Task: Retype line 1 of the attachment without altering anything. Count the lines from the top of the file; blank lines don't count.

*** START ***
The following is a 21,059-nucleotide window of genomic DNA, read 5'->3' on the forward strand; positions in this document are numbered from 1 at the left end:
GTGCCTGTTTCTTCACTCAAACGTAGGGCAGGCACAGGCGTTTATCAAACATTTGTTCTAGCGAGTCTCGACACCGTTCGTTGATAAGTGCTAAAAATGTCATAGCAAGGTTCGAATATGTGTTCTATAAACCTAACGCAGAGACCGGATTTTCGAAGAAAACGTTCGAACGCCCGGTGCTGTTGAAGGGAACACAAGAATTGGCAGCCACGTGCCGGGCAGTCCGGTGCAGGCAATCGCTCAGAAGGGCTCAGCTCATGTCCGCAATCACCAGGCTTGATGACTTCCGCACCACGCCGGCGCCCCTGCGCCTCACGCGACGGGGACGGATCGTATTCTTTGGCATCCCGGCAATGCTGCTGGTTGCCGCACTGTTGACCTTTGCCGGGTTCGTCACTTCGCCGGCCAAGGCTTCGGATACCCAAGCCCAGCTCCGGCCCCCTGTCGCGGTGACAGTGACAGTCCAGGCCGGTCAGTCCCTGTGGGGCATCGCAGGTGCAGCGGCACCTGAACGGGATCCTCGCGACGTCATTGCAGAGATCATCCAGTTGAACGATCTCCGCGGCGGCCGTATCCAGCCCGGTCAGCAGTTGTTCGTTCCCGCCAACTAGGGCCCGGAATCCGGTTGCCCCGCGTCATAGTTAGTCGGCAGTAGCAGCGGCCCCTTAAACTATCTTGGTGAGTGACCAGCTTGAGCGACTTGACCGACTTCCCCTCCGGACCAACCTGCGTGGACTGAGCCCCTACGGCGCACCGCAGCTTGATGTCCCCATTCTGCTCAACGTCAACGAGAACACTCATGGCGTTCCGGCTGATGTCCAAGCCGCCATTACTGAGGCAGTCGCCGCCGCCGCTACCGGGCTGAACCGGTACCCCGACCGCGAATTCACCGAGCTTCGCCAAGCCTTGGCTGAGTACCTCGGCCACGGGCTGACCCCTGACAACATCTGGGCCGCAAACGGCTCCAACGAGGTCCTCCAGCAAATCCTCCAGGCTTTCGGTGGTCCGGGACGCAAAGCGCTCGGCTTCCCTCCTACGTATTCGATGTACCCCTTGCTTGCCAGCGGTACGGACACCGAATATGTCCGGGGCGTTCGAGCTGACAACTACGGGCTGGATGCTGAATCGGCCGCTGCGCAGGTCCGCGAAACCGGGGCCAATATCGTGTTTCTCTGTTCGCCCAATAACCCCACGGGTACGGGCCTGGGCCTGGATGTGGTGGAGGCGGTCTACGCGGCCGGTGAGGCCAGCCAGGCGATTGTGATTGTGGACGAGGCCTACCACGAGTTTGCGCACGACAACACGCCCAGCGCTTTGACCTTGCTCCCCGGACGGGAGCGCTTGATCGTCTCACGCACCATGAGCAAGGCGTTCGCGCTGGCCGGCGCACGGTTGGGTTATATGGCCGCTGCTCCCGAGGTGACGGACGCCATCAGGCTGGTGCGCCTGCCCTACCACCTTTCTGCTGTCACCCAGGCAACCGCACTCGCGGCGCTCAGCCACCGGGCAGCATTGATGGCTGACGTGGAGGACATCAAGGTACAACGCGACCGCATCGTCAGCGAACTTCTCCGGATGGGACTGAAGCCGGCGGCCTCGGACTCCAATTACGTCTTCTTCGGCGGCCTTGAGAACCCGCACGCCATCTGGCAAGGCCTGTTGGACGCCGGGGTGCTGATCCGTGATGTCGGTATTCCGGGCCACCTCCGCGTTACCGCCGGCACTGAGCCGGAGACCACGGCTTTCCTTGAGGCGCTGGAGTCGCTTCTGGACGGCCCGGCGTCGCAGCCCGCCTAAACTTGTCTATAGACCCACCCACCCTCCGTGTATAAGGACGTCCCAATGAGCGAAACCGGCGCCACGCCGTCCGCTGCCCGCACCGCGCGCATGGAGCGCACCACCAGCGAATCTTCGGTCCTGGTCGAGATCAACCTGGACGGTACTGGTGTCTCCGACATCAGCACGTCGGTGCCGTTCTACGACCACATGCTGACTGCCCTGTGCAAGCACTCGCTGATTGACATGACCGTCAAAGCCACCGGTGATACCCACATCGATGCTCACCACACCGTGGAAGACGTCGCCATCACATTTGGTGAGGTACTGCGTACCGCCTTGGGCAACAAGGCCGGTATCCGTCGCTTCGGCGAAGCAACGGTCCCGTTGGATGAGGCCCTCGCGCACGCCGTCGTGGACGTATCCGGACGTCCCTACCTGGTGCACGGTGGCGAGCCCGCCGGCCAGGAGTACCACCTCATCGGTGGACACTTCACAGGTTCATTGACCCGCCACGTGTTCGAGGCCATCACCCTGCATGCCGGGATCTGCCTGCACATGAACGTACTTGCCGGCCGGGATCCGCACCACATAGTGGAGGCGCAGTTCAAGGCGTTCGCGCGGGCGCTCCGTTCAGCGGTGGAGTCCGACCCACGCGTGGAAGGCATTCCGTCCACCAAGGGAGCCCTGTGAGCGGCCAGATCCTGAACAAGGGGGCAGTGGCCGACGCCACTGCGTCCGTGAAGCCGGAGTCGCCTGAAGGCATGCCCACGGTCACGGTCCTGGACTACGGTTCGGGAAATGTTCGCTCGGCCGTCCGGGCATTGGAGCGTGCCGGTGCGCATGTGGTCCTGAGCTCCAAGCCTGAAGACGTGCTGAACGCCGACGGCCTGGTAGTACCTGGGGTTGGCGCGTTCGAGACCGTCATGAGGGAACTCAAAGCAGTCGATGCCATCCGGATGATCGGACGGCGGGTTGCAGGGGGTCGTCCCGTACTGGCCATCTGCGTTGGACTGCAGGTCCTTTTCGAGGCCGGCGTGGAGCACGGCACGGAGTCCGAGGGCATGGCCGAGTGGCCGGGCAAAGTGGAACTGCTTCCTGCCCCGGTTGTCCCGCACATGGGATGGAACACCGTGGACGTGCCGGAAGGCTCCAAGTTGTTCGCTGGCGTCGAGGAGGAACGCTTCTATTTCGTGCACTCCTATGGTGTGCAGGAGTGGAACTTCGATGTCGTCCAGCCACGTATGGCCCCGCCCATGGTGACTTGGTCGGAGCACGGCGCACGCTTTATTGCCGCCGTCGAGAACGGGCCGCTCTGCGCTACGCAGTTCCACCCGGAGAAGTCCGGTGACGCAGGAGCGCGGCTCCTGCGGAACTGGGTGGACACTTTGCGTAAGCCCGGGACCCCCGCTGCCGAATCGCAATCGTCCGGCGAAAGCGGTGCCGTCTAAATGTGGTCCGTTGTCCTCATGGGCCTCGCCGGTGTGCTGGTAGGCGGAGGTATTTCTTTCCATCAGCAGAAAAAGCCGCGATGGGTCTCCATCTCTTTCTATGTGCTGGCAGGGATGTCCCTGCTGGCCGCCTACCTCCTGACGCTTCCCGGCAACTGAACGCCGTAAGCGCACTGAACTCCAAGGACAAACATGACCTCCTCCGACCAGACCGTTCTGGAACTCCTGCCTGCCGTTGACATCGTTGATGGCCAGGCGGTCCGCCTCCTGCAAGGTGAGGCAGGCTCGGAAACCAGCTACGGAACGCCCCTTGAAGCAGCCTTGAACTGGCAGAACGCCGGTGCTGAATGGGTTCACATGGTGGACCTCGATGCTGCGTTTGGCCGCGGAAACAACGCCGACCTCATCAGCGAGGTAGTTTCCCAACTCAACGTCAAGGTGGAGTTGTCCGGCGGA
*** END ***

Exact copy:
The following is a 21,059-nucleotide window of genomic DNA, read 5'->3' on the forward strand; positions in this document are numbered from 1 at the left end: